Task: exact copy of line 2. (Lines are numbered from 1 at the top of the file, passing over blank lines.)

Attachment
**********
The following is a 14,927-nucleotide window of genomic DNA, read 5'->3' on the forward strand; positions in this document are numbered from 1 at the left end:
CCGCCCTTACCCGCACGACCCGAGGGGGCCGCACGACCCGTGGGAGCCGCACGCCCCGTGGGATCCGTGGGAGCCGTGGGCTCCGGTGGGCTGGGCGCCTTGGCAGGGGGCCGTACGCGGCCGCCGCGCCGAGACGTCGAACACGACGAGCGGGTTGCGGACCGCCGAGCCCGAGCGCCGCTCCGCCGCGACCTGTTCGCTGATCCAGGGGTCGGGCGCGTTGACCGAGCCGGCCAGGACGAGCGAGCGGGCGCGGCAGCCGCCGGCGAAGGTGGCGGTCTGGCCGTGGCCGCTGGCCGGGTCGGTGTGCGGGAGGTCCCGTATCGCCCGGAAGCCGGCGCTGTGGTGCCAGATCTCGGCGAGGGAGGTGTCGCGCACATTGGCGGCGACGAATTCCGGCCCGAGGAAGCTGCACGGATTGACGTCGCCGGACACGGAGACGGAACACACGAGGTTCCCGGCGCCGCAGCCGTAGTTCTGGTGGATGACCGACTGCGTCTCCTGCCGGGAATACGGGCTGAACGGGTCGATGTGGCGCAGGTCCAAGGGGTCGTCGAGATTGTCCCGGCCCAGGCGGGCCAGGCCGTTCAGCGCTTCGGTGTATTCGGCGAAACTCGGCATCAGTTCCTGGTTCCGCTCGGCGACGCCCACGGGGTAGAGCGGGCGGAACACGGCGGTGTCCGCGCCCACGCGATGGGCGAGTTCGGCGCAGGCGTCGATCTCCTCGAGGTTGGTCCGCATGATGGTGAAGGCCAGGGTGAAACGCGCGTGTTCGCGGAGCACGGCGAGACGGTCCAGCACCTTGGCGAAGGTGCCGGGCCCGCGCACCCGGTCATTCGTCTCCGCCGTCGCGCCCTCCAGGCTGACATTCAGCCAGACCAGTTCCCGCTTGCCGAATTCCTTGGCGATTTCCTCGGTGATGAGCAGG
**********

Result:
CCGCCCTTACCCGCACGACCCGAGGGGGCCGCACGACCCGTGGGAGCCGCACGCCCCGTGGGATCCGTGGGAGCCGTGGGCTCCGGTGGGCTGGGCGCCTTGGCAGGGGGCCGTACGCGGCCGCCGCGCCGAGACGTCGAACACGACGAGCGGGTTGCGGACCGCCGAGCCCGAGCGCCGCTCCGCCGCGACCTGTTCGCTGATCCAGGGGTCGGGCGCGTTGACCGAGCCGGCCAGGACGAGCGAGCGGGCGCGGCAGCCGCCGGCGAAGGTGGCGGTCTGGCCGTGGCCGCTGGCCGGGTCGGTGTGCGGGAGGTCCCGTATCGCCCGGAAGCCGGCGCTGTGGTGCCAGATCTCGGCGAGGGAGGTGTCGCGCACATTGGCGGCGACGAATTCCGGCCCGAGGAAGCTGCACGGATTGACGTCGCCGGACACGGAGACGGAACACACGAGGTTCCCGGCGCCGCAGCCGTAGTTCTGGTGGATGACCGACTGCGTCTCCTGCCGGGAATACGGGCTGAACGGGTCGATGTGGCGCAGGTCCAAGGGGTCGTCGAGATTGTCCCGGCCCAGGCGGGCCAGGCCGTTCAGCGCTTCGGTGTATTCGGCGAAACTCGGCATCAGTTCCTGGTTCCGCTCGGCGACGCCCACGGGGTAGAGCGGGCGGAACACGGCGGTGTCCGCGCCCACGCGATGGGCGAGTTCGGCGCAGGCGTCGATCTCCTCGAGGTTGGTCCGCATGATGGTGAAGGCCAGGGTGAAACGCGCGTGTTCGCGGAGCACGGCGAGACGGTCCAGCACCTTGGCGAAGGTGCCGGGCCCGCGCACCCGGTCATTCGTCTCCGCCGTCGCGCCCTCCAGGCTGACATTCAGCCAGACCAGTTCCCGCTTGCCGAATTCCTTGGCGATTTCCTCGGTGATGAGCAGG